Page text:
- Researchpp 1573-1581Abe, H., Murata, Y., Kubo, S., Watanabe, K., Tanaka, R., Sulaiman, O., Hashim, R., Mhd Ramle, S. F., Zhang, C., Noshiro, S., and Mori, Y. (2013). "Estimation of the ratio of vascular bundles to parenchyma tissue in oil palm trunks using NIR spectroscopy," BioRes. 8(2), 1573-1581.AbstractPDFIn order to use oil palm trunks more effectively, a new method was investigated to estimate the weight-based ratio of vascular bundles (VB) to parenchyma tissue (PT) in study materials taken from oil palm trunks, by using near infrared (NIR) spectroscopy based on chemical analyses of the composition. The VB and PT were carefully separated by hand from oil palm trunks using a polarizing microscope to ensure purity, and then they were mixed at certain ratios. As the VB ratio was increased, extractives, lignin, hemicellulose, and starch contents decreased, while the alpha-cellulose content increased. By using NIR spectroscopy coupled with partial least squares regression analysis, we could predict the ratio of VB to PT with an accuracy of R2 = 0.99. Absorption peaks significantly affecting estimation were observed at 1929, 2104, 2276, and 2335 nm, which were assigned to the chemical compositions of cellulose and starch. The NIR absorbance is considered to reflect the ratio of VB to PT, according to the compositions of cellulose and starch in oil palm trunks.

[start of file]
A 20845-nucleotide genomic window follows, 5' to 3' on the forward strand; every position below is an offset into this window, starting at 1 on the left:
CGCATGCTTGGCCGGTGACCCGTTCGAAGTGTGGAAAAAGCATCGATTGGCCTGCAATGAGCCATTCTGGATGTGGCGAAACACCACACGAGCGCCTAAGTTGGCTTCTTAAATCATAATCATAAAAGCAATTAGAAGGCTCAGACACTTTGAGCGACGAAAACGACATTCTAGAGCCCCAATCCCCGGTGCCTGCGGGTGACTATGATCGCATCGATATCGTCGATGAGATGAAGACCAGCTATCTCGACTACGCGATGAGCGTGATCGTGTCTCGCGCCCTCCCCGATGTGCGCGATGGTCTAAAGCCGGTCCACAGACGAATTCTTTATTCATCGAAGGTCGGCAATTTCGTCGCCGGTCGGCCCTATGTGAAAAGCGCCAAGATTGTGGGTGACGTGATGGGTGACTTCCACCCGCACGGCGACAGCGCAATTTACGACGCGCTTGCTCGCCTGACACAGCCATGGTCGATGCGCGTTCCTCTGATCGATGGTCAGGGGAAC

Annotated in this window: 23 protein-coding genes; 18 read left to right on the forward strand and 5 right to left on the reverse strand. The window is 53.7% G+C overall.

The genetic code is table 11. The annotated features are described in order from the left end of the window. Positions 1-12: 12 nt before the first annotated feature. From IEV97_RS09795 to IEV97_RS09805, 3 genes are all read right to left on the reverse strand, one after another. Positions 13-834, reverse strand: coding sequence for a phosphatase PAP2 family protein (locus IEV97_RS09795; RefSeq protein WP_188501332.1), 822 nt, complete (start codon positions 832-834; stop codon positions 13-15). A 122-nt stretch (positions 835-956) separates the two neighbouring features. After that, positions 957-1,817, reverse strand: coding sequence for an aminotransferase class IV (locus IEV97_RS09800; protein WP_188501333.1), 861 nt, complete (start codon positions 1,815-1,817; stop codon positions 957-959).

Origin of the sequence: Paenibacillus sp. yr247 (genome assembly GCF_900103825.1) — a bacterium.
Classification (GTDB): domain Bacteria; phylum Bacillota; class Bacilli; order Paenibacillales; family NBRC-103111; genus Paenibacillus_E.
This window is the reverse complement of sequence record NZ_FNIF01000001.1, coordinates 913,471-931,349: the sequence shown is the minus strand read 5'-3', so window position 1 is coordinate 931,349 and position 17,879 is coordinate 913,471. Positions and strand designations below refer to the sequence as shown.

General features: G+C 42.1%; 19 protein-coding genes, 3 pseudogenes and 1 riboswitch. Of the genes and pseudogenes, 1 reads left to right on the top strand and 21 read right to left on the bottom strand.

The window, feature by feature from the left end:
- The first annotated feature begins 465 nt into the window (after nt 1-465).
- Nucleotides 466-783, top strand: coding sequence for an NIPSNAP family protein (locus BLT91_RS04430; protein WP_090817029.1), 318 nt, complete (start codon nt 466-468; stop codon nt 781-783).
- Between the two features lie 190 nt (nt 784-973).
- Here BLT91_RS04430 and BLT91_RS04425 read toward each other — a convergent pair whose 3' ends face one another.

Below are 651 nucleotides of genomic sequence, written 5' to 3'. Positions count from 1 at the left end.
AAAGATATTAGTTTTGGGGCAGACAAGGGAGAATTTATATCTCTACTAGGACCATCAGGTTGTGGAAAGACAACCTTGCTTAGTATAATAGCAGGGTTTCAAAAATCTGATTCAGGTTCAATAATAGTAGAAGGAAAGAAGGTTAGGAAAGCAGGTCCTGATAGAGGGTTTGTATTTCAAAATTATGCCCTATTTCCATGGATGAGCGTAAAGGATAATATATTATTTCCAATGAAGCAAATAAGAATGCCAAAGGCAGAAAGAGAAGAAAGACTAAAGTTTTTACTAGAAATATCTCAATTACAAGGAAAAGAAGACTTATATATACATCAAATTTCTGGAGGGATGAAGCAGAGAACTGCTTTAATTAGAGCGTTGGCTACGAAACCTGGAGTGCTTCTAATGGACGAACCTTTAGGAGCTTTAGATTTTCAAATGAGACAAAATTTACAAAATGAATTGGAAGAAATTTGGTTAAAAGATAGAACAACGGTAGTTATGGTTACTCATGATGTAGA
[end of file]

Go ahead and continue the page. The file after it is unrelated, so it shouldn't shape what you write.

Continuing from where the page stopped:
- Researchpp 1582-1590Korkut, D. S., Hiziroglu, S., and Aytin, A. (2013). "Effect of heat treatment on surface characteristics of wild cherry wood," BioRes. 8(2), 1582-1590.AbstractPDFHeat treatment effects on surface properties of wild cherry (Prunus avium) including surface roughness, glossiness, and color stability were evaluated. Samples were exposed to a temperature of 212 °C for 1.5 and 2.5 h. A stylus type profilometer, glossmeter, and spectrophotometer were employed to determine surface characteristics of heat-treated specimens. Glossiness and surface roughness values of the samples decreased with heat treatment compared to those of control specimens. The glossiness and values of surface roughness decreased for the samples with all treatment combinations. The samples had significant discoloration as a result of heat exposure. Color difference of the specimens increased as a result of all treatment schedules.